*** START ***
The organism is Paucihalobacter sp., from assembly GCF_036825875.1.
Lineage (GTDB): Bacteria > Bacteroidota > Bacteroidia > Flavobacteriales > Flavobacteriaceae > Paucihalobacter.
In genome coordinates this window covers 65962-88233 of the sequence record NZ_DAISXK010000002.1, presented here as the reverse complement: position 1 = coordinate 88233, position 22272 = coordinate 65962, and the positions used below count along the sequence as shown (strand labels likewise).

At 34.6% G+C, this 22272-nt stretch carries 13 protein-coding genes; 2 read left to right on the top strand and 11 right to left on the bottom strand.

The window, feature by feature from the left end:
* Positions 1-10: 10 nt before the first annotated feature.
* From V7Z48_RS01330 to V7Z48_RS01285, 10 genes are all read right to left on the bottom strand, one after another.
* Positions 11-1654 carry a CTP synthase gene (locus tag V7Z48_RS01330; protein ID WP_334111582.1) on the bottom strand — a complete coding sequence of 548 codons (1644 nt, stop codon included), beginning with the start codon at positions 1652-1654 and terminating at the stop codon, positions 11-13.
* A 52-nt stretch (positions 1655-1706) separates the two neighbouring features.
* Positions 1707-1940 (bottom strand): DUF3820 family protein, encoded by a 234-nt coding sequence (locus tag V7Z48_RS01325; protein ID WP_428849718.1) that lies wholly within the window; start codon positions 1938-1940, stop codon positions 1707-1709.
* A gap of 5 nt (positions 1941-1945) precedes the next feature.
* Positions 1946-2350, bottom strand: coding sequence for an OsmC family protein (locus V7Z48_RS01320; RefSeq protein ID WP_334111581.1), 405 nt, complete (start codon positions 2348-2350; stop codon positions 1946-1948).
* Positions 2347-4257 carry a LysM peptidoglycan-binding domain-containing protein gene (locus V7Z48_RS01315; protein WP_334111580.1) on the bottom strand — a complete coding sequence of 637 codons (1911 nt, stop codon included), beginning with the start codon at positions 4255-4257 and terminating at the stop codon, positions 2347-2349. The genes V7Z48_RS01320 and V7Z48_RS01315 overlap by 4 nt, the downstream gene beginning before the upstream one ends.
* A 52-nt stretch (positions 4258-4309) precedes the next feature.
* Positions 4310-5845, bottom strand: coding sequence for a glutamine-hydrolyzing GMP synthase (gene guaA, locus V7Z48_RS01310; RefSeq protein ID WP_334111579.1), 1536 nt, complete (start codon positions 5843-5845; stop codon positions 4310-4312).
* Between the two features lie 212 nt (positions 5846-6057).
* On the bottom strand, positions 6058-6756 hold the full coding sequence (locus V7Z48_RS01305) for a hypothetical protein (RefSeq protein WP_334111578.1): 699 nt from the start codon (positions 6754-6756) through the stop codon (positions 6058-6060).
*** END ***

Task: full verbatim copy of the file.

The organism is Paucihalobacter sp., from assembly GCF_036825875.1.
Lineage (GTDB): Bacteria > Bacteroidota > Bacteroidia > Flavobacteriales > Flavobacteriaceae > Paucihalobacter.
In genome coordinates this window covers 65962-88233 of the sequence record NZ_DAISXK010000002.1, presented here as the reverse complement: position 1 = coordinate 88233, position 22272 = coordinate 65962, and the positions used below count along the sequence as shown (strand labels likewise).

At 34.6% G+C, this 22272-nt stretch carries 13 protein-coding genes; 2 read left to right on the top strand and 11 right to left on the bottom strand.

The window, feature by feature from the left end:
* Positions 1-10: 10 nt before the first annotated feature.
* From V7Z48_RS01330 to V7Z48_RS01285, 10 genes are all read right to left on the bottom strand, one after another.
* Positions 11-1654 carry a CTP synthase gene (locus tag V7Z48_RS01330; protein ID WP_334111582.1) on the bottom strand — a complete coding sequence of 548 codons (1644 nt, stop codon included), beginning with the start codon at positions 1652-1654 and terminating at the stop codon, positions 11-13.
* A 52-nt stretch (positions 1655-1706) separates the two neighbouring features.
* Positions 1707-1940 (bottom strand): DUF3820 family protein, encoded by a 234-nt coding sequence (locus tag V7Z48_RS01325; protein ID WP_428849718.1) that lies wholly within the window; start codon positions 1938-1940, stop codon positions 1707-1709.
* A gap of 5 nt (positions 1941-1945) precedes the next feature.
* Positions 1946-2350, bottom strand: coding sequence for an OsmC family protein (locus V7Z48_RS01320; RefSeq protein ID WP_334111581.1), 405 nt, complete (start codon positions 2348-2350; stop codon positions 1946-1948).
* Positions 2347-4257 carry a LysM peptidoglycan-binding domain-containing protein gene (locus V7Z48_RS01315; protein WP_334111580.1) on the bottom strand — a complete coding sequence of 637 codons (1911 nt, stop codon included), beginning with the start codon at positions 4255-4257 and terminating at the stop codon, positions 2347-2349. The genes V7Z48_RS01320 and V7Z48_RS01315 overlap by 4 nt, the downstream gene beginning before the upstream one ends.
* A 52-nt stretch (positions 4258-4309) precedes the next feature.
* Positions 4310-5845, bottom strand: coding sequence for a glutamine-hydrolyzing GMP synthase (gene guaA, locus V7Z48_RS01310; RefSeq protein ID WP_334111579.1), 1536 nt, complete (start codon positions 5843-5845; stop codon positions 4310-4312).
* Between the two features lie 212 nt (positions 5846-6057).
* On the bottom strand, positions 6058-6756 hold the full coding sequence (locus V7Z48_RS01305) for a hypothetical protein (RefSeq protein WP_334111578.1): 699 nt from the start codon (positions 6754-6756) through the stop codon (positions 6058-6060).